declare @user sysname
declare @domain varchar(100)

--store total output
declare @return table
(login_name sysname
,sql_statement varchar(max)
,error_msg varchar(100))

--Store output of xp_logininfo
declare @junk table
(a_name sysname NULL
,a_type char(8) NULL
,priv char(9) NULL
,m_login sysname NULL
,p_path sysname NULL)

--Declare domain you are checking
set @domain = 'FOO'

declare recscan cursor for
select name from sys.server_principals
where type = 'U' and name like @domain+'%'

open recscan
fetch next from recscan into @user

while @@fetch_status = 0
	begin try
		insert into @junk
		exec xp_logininfo @user
	end try
	begin catch
		--Error on sproc because login does not exist
		insert into @return
		values(@user,'drop login '+convert(varchar,@user),ERROR_MESSAGE())
	end catch

	fetch next from recscan into @user

close recscan
deallocate recscan

select * from @return

A couple notes on this script:

  • It currently doesn’t handle removing the logins from individual databases.  I have another script I use to do that and will be working on combining the two.
  • I don’t automatically execute the drop login because I’m paranoid.  :)  By providing a list, I can review the logins, along with the error message output, and verify that I want to remove them

Hopefully this little utility script can help you with login management in your environments.

Matters of Opinion

The common creed of I.T. and data professionals is “just make it work”.  Commonly we’re tasked with crazy problems, weird situations, and difficult challenges and we just get our heads down and get the work done.  It’s not often that we look up and plan beyond the current project or task.  We’re a cog in the machine, a smaller piece of a larger process, focused on getting the work done that we can control.

It’s a position we often struggle with.  How can someone come to you with a half-baked solution?  Something a user doesn’t fully understand even though they insist that “this must be the problem”?  I know I’ve been there, asking myself these questions while gnashing my teeth and shaking my fists at the sky.

Stepping up

The unfortunate truth is that these situations, like many other problems, are somewhat of our own making.  It’s a matter of trying to ride the proverbial tiger instead of trying to cage it.  The fact of the matter is that very few people, especially at a management level, understand database technologies the way we do.  If they do, it can make our lives a little easier, but typically we in the trenches will know more about the new features and limitations of our platforms.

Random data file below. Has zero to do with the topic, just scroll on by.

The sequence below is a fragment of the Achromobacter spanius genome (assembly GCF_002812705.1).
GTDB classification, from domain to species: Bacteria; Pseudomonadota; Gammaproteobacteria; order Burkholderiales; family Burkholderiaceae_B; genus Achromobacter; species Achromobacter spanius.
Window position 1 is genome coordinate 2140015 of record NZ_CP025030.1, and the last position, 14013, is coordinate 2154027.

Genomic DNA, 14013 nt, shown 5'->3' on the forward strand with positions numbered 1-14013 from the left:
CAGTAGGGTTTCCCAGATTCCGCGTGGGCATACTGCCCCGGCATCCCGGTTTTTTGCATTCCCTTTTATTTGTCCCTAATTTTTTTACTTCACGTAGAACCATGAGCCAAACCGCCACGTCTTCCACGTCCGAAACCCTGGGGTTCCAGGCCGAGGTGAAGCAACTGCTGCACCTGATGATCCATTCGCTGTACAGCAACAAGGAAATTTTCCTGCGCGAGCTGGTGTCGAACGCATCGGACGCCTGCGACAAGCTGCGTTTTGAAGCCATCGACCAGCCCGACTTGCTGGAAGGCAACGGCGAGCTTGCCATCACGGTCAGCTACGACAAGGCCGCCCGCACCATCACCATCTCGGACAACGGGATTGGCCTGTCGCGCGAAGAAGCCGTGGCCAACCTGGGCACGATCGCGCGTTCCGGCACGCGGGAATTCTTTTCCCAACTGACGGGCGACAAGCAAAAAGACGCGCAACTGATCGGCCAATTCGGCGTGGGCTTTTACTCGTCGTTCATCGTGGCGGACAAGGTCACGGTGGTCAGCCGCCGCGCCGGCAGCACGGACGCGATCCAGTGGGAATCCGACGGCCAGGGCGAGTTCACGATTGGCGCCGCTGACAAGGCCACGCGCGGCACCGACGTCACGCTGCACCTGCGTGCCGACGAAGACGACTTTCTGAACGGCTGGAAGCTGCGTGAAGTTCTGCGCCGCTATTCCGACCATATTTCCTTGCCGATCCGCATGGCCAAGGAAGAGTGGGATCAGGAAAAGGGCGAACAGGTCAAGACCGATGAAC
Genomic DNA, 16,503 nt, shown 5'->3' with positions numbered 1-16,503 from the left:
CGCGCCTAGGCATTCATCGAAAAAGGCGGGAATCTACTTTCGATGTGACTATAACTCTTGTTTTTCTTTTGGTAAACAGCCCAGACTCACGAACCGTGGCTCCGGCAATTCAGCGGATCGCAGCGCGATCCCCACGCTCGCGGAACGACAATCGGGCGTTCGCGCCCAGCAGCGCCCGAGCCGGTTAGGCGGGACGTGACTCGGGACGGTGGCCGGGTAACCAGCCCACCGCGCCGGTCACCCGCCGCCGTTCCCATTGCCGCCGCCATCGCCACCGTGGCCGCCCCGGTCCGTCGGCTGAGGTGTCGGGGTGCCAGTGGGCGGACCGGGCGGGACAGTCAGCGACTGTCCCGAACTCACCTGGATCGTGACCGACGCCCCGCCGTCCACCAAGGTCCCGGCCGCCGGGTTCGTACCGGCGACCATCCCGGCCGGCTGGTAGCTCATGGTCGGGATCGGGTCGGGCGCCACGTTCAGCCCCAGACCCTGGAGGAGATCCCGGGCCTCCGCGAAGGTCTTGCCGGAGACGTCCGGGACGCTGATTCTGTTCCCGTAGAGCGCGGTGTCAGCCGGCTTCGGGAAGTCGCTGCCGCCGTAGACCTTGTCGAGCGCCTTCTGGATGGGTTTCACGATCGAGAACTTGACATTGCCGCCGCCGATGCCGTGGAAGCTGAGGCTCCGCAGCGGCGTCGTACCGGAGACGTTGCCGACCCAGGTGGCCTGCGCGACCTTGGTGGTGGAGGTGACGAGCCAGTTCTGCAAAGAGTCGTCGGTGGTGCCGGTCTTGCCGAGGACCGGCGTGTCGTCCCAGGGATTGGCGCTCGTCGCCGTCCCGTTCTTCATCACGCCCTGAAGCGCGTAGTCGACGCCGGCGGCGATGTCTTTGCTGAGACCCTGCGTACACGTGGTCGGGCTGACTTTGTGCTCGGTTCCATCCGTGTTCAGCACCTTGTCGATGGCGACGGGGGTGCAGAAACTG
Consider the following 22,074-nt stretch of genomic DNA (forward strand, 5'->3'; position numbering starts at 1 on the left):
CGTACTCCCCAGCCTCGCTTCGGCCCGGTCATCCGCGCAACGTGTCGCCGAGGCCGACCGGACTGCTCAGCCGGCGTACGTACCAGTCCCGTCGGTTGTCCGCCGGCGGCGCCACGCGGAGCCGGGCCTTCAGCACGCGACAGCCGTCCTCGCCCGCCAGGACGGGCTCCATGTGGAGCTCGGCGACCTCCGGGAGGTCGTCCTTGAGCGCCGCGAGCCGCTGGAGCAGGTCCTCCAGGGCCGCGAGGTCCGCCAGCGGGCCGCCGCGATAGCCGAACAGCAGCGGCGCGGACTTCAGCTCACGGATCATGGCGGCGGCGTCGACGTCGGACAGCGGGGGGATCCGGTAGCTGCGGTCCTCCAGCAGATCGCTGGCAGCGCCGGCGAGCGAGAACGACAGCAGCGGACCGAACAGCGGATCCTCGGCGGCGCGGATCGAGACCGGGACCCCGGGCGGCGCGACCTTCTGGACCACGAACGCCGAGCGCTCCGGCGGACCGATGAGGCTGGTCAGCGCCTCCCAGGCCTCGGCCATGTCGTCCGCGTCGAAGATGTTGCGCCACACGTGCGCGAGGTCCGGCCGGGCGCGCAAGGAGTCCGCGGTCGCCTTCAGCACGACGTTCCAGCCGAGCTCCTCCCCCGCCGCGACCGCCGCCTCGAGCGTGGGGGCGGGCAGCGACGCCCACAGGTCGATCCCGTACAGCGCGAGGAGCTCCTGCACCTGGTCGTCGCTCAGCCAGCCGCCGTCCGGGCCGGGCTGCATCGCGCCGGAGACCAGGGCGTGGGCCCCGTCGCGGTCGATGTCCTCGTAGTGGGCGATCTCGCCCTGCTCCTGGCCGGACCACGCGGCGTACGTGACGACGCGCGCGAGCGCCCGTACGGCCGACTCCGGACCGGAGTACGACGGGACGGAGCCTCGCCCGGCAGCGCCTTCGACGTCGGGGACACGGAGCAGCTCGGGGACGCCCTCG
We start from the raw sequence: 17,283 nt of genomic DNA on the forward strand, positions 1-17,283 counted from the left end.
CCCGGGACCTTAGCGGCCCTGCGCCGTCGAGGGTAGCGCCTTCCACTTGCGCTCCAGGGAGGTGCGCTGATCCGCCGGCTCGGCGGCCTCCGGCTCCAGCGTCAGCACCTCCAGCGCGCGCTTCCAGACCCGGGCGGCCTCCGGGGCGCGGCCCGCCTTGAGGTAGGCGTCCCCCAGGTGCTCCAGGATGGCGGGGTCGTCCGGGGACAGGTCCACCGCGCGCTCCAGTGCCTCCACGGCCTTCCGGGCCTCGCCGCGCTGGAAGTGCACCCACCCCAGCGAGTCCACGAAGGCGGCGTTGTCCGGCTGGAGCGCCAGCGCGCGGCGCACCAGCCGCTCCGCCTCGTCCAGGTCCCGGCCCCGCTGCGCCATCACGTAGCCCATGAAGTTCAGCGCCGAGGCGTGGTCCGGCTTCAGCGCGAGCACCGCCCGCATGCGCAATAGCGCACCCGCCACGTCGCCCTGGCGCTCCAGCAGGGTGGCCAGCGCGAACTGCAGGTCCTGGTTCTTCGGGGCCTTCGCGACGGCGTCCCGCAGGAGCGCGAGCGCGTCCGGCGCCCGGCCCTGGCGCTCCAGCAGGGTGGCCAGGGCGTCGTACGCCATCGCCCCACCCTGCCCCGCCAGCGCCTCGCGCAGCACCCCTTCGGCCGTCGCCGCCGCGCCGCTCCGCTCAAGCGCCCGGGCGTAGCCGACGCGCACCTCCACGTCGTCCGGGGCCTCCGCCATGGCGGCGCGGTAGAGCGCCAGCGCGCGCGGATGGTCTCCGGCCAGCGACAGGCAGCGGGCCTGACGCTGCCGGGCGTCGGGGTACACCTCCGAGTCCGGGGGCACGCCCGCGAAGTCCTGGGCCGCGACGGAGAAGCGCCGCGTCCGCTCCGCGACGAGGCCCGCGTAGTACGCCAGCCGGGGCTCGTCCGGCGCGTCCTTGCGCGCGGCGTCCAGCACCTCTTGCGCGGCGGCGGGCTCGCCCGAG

How do we leverage this to our advantage?  By becoming thought leaders at our jobs.  Our management needs to plan to leverage new technologies and want answers about capabilities and options in order to find a way forward.  Do they go to the cloud? Should their databases be hosted on physical or virtual servers? How can we improve system response?  We can answer these questions, but can’t wait around for someone to ask us.

Resource of Record

How often do you talk to your managers about what you could do?  Information they’re looking for?  Opportunities for improvements that you can provide, either through current or new elements of your platform?  Our managers only know what they know, so we need to educate them by getting in front of them and sharing our knowledge with them.

So how?  If you’re one of the many professionals following the advice of Brent Ozar(@BrentO), you’re already well on your way.  Blogging?  Make sure your boss is reading your blog, so that he’s aware of what you know and are thinking.  Presentations?  Make sure your management is aware that you’re speaking on technical topics and what those topics are.  Building your personal brand is as important to your current job as your next.